This is part 3 in a series. Read part 1 HERE
How many real questions do you ask each day? Questions that you don’t know the answer to? How much do you want to know? Do you learn new things every day? Questioning is the path forward, toward evolving, toward wisdom, toward higher states of being, toward consciousness.
Asking questions requires thinking? Usually this act is spontaneous thinking. Yet when we make it conscious thinking we bring more to the table. We then think about what questions to ask. That deeper level of questioning opens up avenues of exploration leading to real gains of knowledge.
In my new year’s post, I suggested questioning everything. Assume nothing. Take nothing for granted. Do not presume to know and also do not allow blinders to cover your innate curiosity, the curiosity of a child, the freshest and most authentic curiosity there is.
Questioning requires thinking, as was noted above. Further, ruminating about the question instigates deeper thinking. Researching the question requires deeper thinking. Discoursing with others in search of answers requires more thinking. And finally, reading, a most luxurious human endeavor, requires a most profound kind of comprehensive and complex thinking.
Begin with a Zen Beginners Mind, or original mind, the mind that was there the first time you experienced a thing, and wake each morning in wonder. Also wake with awe, discarding the idea that you know anything. Take charge of your morning, do not move on automatic pilot, doing the same routine. Begin there, first thing upon waking, questioning. Why did I wake? What caused me to wake? What is this thing we call sleep? How did I sleep this night? What shall I do now? What shall I do today? What do I want from myself and others today?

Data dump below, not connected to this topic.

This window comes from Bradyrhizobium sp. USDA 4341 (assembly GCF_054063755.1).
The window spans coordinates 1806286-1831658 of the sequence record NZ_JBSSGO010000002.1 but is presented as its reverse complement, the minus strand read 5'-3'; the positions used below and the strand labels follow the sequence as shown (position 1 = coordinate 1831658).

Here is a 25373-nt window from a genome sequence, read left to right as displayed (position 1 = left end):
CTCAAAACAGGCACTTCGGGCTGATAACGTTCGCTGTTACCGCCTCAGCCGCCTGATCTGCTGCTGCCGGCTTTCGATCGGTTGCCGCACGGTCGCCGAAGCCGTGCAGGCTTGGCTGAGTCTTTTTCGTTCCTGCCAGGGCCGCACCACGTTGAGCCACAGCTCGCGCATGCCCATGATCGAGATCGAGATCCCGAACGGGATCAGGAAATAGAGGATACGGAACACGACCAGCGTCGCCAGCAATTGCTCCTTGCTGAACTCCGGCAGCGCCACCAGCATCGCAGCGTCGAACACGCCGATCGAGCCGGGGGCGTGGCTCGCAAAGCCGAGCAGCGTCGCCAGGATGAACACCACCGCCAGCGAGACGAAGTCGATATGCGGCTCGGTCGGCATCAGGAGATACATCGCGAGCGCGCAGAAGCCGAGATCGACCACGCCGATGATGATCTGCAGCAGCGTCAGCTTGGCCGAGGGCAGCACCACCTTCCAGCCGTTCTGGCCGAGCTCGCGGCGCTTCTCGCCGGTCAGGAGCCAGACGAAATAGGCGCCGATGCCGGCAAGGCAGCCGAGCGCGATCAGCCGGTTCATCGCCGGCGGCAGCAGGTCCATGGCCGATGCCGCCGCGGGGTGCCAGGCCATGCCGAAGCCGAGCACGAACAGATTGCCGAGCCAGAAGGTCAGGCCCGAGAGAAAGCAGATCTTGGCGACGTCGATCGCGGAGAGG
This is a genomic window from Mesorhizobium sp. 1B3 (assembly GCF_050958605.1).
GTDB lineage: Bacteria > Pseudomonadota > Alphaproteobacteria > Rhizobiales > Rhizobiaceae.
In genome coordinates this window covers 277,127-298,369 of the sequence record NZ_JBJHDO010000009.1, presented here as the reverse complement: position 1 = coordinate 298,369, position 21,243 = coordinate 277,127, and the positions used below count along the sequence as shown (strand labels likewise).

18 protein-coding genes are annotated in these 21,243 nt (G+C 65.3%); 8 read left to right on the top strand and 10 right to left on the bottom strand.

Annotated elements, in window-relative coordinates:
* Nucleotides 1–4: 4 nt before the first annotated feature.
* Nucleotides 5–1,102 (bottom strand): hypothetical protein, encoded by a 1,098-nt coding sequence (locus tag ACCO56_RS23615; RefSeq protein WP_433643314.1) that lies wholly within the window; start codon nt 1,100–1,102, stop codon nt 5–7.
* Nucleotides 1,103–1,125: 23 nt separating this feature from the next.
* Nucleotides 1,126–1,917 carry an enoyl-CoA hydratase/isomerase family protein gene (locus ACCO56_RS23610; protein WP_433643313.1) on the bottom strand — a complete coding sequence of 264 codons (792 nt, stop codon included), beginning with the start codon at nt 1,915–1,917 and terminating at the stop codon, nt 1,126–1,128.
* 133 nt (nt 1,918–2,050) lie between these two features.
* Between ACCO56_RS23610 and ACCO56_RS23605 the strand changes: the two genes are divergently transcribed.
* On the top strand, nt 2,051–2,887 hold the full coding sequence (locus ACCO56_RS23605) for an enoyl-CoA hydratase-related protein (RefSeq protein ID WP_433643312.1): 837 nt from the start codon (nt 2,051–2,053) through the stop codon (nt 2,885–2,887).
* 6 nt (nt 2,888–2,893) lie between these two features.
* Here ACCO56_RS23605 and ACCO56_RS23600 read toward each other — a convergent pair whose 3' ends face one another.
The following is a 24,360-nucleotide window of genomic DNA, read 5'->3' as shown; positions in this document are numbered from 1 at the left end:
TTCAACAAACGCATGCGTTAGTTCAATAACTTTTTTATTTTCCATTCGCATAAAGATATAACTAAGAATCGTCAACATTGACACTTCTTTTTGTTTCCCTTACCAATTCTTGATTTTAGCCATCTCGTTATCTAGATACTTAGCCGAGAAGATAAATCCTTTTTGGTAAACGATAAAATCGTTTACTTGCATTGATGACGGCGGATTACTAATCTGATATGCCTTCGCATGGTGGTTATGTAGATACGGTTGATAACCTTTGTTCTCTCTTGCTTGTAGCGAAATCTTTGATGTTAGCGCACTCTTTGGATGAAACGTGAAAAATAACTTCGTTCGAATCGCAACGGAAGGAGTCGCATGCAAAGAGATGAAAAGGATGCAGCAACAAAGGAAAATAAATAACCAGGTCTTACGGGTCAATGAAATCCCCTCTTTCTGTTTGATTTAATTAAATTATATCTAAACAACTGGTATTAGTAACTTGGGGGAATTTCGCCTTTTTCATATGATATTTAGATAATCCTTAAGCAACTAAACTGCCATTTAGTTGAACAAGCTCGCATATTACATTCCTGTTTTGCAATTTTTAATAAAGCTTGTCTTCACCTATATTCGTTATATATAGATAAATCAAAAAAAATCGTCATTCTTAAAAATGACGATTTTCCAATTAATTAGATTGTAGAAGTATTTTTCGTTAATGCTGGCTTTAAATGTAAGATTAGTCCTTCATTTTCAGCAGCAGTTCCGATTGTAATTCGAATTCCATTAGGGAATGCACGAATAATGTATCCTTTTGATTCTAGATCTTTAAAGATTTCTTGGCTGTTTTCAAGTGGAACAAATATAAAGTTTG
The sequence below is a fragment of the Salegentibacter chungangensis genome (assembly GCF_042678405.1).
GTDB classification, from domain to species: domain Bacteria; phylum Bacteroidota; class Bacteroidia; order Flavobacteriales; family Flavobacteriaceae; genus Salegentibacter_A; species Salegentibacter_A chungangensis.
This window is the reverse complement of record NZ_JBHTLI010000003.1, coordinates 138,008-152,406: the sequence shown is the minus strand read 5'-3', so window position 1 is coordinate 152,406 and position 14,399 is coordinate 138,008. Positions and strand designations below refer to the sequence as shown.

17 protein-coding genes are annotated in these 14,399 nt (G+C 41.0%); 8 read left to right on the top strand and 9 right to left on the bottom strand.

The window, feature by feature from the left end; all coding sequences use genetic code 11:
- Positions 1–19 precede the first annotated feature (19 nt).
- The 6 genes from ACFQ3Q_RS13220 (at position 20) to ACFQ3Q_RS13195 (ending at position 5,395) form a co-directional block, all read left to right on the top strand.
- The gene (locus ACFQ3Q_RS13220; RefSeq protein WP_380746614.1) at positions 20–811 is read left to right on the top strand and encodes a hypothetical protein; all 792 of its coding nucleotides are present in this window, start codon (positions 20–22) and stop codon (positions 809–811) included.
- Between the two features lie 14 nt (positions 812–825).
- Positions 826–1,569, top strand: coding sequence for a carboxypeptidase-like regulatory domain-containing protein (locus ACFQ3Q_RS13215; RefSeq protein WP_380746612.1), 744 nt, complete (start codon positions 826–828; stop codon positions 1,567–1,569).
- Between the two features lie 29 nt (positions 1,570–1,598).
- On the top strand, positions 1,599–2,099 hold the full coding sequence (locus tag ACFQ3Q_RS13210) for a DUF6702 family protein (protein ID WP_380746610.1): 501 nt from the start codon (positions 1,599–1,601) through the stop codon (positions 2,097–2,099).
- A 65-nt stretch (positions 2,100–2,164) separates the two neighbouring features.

Those elementary questions seem rather silly on the face of it but when you ask them with an authentic aim to be real, with an innocent desire to actually look into the questions, you find some surprising events occur.
To investigate our daily actions, occurrences, interactions, observations, and thoughts and feelings, is to enter a magical realm of intrigue and mystery. The one thing we can be one hundred percent sure of is that life remains a mystery for all of us.
That is the crux of the suggestion to question everything. We mostly walk around our days in routine monotony that has no magic involved, that is regular and consistent with our past thinking and experience, and we do not feel any mystery whatsoever. That is a loss. To not experience mystery is to have deadened our experience. To live in the mystery is to be in constant wonder and awe.
To live in the mystery of our world is to have unlimited potential to discover new ideas. To live in the mystery of our lover, our partner, our husband or wife, is to have unlimited potential to experience a new lover. To live in the mystery of our children is to have unlimited potential to learn from the closest beings to source, to God, to the cosmos, and to the wonder of a child’s mind.
Question everything, live in the mystery, and become more alive than ever.
Continue with Part 4 HERE